Rabbi Bret explains why short of theonomy, even transformationalists like the Baylys are guilty of two-kingdom thinking:
. . . the Baylyâ€™s are victims of compartmentalized thinking. They seem to think that one can have a Constitutional objection or financial objection that isnâ€™t at the same time a theological connection. Would someone mind introducing me to an objection, that at its root, isnâ€™t theological?
Letâ€™s take the Constitutional objection. The Baylys admit that they may have a Constitutional objection that is somehow cordoned off from a theological objection. Now, presuming that the Baylys are here suggesting that they object to paying social security tax because they believe that the Constitution doesnâ€™t make provision for it how is that not at the same time a theological objection? Theologically we are to give taxes to whom taxes are due (Romans 13:7) but if the King is asking for taxes that is not his due (i.e. â€“ social security tax) given the law of the land as expressed in the Constitution then suddenly I immediately also have a theological reason to not pay social security taxation. My Constitutional reason not to pay the social security tax flows out of my theological reason not to pay the social security tax. When Government demands taxes (governments never â€œaskâ€ for taxes) that are not its due then the Government is engaged in theft, which is a violation of the 8th commandment. What began as a Constitutional issue, when traced back to its origin, has found its theological source.
Apparently evangelical arguments against porn are now retreading arguments against alcohol â€“ both alter brain cells. I wonder if there is a cure for testosterone. I know of one â€“ aging.
John Fea thinks the Holy Ghost Hokey Pokey is a reason for breaking with evangelicalism. I can think of other reasons but many thanks for additional ammunition.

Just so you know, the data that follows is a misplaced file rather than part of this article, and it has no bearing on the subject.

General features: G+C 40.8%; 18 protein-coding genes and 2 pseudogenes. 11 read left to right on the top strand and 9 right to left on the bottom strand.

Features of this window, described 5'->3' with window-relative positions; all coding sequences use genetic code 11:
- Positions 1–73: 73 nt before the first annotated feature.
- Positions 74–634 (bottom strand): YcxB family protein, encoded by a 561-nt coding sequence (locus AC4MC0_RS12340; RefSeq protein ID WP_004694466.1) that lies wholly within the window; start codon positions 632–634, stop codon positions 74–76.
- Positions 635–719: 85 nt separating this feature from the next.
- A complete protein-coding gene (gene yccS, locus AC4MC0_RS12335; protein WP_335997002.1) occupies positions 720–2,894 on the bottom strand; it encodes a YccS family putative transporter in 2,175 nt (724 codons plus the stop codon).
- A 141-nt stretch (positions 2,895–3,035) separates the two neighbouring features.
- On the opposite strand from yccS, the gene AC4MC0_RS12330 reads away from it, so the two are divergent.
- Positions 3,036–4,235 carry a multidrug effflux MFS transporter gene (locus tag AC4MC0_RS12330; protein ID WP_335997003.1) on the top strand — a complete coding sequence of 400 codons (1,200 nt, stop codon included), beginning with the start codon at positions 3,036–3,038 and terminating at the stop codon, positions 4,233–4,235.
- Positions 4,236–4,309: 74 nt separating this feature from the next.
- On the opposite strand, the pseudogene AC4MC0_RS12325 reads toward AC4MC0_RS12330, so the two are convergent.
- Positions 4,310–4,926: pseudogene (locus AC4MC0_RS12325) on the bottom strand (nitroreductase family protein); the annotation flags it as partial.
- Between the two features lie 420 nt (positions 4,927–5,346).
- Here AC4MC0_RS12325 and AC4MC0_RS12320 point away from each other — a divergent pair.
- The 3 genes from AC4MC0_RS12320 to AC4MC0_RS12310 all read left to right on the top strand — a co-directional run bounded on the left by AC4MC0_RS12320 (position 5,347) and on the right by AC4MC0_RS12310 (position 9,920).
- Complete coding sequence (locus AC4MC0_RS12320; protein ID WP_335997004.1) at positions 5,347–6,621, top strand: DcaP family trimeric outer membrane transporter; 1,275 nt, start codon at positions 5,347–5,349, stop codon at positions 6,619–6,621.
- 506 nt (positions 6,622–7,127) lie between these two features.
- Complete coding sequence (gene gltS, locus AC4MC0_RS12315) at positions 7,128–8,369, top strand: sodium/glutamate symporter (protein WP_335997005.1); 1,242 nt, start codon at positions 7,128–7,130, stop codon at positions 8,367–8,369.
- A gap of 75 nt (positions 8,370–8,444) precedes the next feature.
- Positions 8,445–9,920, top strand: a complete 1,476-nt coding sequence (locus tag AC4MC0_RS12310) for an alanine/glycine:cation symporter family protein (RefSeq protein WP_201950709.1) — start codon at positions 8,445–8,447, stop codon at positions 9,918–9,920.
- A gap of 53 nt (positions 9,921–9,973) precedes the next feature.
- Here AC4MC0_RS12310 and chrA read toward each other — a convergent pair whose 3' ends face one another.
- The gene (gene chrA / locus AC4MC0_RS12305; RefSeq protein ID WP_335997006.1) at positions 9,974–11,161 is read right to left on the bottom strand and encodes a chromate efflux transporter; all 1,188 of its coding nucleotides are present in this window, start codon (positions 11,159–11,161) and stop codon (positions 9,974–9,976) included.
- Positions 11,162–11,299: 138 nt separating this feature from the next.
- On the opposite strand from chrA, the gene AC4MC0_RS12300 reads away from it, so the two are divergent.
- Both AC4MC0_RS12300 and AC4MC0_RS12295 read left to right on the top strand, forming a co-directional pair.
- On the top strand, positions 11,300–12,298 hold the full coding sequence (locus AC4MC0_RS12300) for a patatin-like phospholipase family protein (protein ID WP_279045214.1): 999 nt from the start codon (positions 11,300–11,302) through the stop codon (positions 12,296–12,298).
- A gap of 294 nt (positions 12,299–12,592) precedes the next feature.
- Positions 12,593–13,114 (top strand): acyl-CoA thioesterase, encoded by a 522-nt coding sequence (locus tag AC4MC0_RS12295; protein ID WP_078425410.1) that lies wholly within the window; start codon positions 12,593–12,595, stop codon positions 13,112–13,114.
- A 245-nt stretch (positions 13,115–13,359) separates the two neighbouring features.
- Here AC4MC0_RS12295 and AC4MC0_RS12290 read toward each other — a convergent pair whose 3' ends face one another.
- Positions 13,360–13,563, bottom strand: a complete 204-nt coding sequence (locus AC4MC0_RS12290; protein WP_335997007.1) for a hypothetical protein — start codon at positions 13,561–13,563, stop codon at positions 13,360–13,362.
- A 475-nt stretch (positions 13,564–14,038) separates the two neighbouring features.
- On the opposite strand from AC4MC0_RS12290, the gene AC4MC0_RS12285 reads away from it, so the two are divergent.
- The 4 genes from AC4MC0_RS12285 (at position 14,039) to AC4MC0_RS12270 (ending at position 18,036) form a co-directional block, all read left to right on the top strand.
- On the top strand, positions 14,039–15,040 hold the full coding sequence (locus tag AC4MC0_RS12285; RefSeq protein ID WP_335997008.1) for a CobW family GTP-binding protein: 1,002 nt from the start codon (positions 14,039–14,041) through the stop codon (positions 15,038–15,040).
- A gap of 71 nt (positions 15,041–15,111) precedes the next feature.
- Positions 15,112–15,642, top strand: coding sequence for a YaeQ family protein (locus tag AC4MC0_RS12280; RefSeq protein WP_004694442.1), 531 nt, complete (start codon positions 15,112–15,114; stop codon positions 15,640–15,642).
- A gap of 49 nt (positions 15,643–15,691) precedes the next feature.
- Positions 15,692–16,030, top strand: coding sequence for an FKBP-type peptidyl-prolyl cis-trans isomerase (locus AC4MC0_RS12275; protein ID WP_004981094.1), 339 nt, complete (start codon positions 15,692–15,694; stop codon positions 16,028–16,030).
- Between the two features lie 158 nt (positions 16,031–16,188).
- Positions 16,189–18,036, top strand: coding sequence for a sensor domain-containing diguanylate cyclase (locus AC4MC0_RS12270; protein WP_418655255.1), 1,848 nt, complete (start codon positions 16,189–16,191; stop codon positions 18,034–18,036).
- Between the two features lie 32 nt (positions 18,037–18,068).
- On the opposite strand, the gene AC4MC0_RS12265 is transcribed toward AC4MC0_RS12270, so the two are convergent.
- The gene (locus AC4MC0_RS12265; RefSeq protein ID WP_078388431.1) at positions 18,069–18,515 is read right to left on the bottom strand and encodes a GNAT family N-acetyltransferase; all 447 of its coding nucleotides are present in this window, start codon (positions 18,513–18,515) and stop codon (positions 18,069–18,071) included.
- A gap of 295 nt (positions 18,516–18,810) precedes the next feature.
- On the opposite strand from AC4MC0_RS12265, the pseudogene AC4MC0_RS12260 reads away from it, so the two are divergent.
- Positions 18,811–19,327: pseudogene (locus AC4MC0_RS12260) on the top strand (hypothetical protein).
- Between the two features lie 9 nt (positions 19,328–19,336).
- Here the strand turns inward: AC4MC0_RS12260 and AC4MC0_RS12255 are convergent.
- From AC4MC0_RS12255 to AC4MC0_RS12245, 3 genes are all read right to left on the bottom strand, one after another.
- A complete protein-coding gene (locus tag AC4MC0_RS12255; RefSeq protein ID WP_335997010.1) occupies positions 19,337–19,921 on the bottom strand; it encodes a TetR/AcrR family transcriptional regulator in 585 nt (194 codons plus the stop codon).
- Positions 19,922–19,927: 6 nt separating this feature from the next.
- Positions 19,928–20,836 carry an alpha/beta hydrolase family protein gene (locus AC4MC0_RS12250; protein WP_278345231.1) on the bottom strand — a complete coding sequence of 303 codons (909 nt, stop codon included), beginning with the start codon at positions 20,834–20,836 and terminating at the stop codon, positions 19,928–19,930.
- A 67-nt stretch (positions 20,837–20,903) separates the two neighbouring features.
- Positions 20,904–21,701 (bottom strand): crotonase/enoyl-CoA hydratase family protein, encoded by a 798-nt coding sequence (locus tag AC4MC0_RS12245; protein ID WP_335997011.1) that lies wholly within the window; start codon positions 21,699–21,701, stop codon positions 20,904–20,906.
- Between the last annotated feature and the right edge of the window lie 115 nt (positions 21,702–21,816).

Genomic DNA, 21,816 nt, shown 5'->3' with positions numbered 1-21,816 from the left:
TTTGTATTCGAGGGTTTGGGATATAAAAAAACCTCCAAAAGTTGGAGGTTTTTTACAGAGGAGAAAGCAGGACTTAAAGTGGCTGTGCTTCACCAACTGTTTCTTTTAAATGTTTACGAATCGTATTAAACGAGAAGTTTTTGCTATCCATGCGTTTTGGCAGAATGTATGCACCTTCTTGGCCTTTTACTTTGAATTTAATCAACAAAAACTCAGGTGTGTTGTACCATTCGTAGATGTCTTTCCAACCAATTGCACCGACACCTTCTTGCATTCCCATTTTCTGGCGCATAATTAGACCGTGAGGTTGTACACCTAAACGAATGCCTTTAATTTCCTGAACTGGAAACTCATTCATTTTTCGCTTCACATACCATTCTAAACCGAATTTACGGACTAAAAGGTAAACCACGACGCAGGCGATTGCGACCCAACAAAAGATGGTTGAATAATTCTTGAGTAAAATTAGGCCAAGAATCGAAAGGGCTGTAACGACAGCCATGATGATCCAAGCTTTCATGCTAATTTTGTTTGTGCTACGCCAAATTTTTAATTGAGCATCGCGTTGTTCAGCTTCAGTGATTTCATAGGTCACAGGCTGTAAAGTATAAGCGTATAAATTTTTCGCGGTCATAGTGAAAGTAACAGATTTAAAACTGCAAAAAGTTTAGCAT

This review of David VanDrunenâ€™s new book on bio-ethics may be instructive for those who think that two-kingdom theology and natural law are just so much pie-in-the-sky rationalizations of the status quo. Rated BBW (for Baylys Be Warned, with love, of course). Bill Edgar, the reviewer, writes:
In the opening chapter VanDrunen compares several possible Christian attitudes toward participation in public healthcare. He concludes that, although the world’s agendas are often different, even at loggerheads with the biblical approach, Christians need to be active in healthcare, if only because we are called to defend God’s justice in a hostile environment. More positively, as VanDrunen articulately demonstrates, cultural activities are still enjoined, alongside the duty to proclaim the gospel.
And for those old enough to remember â€œ2001: A Space Odyssey,â€ this graphic on the creation of the Space Station may bring back bad memories, not to mention Chicken Little-like fears about what happens when this mass of gadgets falls out of its orbit.